Car Insurer Believes Whiplash Injuries Could Be Reduced

AXA’s car insurance arm are of the opinion that whiplash claim numbers can be reduced by hundreds of thousands if cars were fitted with improved head restraints and seats.

570770 metal Car Insurer Believes Whiplash Injuries Could Be ReducedResearch undertaken by AXA with Thatcham, the motor research organisation, revealed that a mere 34% of UK cars have head restraints and seats that would reduce the possibility of motorists suffering from whiplash.

There are over 1,500 whiplash claims received each day that equates to 570,000 in a 12-month period that is posing a real problem for the car insurance industry. The reason being is because insurers are paying out about £2 billion each year to cover these claims resulting, of course, in policyholders’ premiums increasing to cover this cost.

In the report it states that by fitting improved head restraints and seats in cars that presently have inadequate ones could bring down the number of claims for whiplash by 370,500 each year resulting in a saving of £1.3 billion.

Rather surprisingly 4 out of 10 motorists have never adjusted head restraints with a staggering 26% claiming they didn’t know how to adjust them. Almost 25% claimed they had been instructed how to alter head restraints.

Robin Reames, who is the chief claims officer for AXA, commented: “The insurance industry pays out billions each year in whiplash claims and as an organisation we have been working hard to bring down these costs including a successful campaign last year to ban referral fees.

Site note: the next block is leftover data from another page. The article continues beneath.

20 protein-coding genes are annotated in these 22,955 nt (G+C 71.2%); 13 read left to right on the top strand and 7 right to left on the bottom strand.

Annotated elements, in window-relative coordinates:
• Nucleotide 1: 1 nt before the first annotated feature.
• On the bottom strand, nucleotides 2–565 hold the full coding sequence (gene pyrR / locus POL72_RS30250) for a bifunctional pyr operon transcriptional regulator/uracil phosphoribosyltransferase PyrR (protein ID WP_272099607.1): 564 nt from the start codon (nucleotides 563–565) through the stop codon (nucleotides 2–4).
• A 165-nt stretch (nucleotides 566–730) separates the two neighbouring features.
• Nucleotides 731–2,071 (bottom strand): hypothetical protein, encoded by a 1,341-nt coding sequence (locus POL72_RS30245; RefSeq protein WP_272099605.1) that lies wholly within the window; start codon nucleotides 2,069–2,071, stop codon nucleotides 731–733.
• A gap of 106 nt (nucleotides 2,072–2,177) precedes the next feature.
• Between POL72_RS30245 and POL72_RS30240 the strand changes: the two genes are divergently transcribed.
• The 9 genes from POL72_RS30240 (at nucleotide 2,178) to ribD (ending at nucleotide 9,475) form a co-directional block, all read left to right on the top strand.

“However, consumer awareness of prevention is another key step in bringing down the cost. It seems the majority of people are unaware of how they can help themselves and even if they are aware they do little about it.”

The Association of British Insurers (ABI) believes that whiplash claims are adding in the region of £90 each year to a motor insurance policy costing £440.

The ABI wants a system put in place whereby claimants for whiplash would need to produce “objective medical evidence of injury” in order to get compensated for “alleged pain and suffering”.

The ABI also wants a ceiling put on the amount that can be claimed for whiplash injuries and wants an independent panel of doctors to assess claims.

Whiplash often occurs if a vehicle is hit at the back of it by another vehicle causing the spine’s soft tissue to strain and stretch. People with whiplash normally complain about stiffness at the back of the head and neck and also of having a headache.